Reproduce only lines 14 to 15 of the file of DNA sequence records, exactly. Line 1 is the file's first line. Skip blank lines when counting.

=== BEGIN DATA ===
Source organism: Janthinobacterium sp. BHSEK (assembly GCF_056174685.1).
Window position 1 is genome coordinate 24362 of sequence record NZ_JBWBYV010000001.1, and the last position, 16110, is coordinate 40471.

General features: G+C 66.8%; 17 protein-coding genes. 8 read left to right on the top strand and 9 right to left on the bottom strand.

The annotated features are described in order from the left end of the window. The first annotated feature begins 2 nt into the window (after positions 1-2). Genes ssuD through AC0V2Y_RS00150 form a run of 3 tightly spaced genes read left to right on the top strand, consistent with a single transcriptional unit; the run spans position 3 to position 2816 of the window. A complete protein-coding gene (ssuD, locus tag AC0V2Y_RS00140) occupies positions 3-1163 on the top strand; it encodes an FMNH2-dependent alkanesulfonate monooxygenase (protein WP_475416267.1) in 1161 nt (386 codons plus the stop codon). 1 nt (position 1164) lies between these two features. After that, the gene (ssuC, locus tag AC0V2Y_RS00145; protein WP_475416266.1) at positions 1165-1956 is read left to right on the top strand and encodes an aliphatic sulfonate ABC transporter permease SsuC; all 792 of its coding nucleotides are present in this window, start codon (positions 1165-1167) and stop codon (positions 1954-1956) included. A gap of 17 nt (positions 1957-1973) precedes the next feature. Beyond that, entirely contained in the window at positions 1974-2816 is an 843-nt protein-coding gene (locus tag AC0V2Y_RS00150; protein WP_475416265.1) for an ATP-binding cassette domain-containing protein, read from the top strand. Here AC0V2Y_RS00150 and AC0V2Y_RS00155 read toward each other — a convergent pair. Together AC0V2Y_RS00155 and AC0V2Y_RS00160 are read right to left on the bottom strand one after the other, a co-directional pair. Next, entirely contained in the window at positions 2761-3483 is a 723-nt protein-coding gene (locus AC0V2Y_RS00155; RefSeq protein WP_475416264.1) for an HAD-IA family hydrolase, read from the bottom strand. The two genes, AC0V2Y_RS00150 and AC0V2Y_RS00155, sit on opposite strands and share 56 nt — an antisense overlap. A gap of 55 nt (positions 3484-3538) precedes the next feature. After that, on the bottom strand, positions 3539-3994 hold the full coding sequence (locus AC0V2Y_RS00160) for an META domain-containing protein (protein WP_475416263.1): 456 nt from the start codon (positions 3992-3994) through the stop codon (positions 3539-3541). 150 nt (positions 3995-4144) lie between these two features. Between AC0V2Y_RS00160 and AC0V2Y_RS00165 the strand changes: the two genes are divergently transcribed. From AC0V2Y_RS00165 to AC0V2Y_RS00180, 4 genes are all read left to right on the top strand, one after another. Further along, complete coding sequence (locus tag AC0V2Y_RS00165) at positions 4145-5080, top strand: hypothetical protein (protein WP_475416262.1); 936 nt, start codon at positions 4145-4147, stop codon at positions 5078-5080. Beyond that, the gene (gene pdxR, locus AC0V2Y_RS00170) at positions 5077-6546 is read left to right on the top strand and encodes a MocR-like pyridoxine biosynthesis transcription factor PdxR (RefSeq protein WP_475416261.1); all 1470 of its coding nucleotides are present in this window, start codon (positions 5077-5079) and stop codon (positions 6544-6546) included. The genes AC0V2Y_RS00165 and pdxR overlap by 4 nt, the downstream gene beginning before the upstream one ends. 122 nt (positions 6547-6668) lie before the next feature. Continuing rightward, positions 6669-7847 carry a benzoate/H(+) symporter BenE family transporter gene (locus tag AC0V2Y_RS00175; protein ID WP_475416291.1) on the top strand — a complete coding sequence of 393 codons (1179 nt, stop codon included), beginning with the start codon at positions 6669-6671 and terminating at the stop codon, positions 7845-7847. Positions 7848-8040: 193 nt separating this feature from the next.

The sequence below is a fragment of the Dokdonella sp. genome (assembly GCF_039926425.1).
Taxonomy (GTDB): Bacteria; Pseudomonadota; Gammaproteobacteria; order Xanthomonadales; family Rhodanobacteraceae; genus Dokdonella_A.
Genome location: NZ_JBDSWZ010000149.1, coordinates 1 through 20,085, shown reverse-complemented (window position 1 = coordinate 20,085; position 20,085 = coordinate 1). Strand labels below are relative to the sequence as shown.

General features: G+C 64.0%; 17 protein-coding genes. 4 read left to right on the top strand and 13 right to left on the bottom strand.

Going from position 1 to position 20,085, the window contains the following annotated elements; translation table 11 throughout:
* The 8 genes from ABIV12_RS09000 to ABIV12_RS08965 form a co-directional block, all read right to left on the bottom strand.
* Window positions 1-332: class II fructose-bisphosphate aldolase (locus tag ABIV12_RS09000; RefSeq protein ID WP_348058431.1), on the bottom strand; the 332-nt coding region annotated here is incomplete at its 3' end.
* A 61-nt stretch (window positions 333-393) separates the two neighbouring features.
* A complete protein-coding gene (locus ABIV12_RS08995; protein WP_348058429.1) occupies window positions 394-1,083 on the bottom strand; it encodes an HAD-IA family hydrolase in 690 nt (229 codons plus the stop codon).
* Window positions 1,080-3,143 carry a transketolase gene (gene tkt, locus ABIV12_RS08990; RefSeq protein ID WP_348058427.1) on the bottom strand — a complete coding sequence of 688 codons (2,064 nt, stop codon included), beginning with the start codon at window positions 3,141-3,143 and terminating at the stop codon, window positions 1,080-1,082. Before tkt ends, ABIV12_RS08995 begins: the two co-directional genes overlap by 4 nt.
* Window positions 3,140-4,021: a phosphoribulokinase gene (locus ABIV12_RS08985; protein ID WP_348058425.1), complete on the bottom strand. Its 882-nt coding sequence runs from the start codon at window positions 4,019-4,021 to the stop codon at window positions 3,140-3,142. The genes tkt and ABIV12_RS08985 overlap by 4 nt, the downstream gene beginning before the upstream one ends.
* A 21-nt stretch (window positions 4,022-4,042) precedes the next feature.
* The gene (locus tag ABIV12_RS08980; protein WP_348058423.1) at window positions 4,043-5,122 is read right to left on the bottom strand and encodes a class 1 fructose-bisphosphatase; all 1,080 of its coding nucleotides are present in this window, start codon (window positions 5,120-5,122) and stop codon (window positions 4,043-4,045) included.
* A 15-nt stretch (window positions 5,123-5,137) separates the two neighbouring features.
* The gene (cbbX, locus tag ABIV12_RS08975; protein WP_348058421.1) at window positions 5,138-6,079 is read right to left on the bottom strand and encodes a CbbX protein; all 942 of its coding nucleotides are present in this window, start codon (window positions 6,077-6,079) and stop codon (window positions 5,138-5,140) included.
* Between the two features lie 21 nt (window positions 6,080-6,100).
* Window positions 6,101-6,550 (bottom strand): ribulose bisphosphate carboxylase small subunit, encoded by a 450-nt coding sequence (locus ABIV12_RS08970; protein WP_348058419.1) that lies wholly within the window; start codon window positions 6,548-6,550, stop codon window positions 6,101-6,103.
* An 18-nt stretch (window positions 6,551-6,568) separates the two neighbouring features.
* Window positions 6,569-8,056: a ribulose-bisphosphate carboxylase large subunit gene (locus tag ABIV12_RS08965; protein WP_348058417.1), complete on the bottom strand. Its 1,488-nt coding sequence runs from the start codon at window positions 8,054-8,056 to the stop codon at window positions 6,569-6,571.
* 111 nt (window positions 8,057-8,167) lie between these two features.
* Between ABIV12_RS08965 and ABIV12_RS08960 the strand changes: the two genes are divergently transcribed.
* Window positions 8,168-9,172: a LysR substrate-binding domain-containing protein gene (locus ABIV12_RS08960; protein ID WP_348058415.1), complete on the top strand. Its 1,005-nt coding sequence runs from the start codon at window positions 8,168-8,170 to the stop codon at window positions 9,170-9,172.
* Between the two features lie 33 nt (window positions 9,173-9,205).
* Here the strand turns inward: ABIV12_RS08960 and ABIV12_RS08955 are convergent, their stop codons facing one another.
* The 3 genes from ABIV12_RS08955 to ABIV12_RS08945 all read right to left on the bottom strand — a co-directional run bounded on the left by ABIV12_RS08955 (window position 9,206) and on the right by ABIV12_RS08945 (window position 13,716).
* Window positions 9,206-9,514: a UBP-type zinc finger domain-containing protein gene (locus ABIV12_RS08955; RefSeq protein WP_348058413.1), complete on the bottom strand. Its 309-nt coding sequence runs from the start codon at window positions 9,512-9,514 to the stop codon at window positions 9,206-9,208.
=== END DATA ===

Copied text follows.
* Window positions 1,080-3,143 carry a transketolase gene (gene tkt, locus ABIV12_RS08990; RefSeq protein ID WP_348058427.1) on the bottom strand — a complete coding sequence of 688 codons (2,064 nt, stop codon included), beginning with the start codon at window positions 3,141-3,143 and terminating at the stop codon, window positions 1,080-1,082. Before tkt ends, ABIV12_RS08995 begins: the two co-directional genes overlap by 4 nt.
* Window positions 3,140-4,021: a phosphoribulokinase gene (locus ABIV12_RS08985; protein ID WP_348058425.1), complete on the bottom strand. Its 882-nt coding sequence runs from the start codon at window positions 4,019-4,021 to the stop codon at window positions 3,140-3,142. The genes tkt and ABIV12_RS08985 overlap by 4 nt, the downstream gene beginning before the upstream one ends.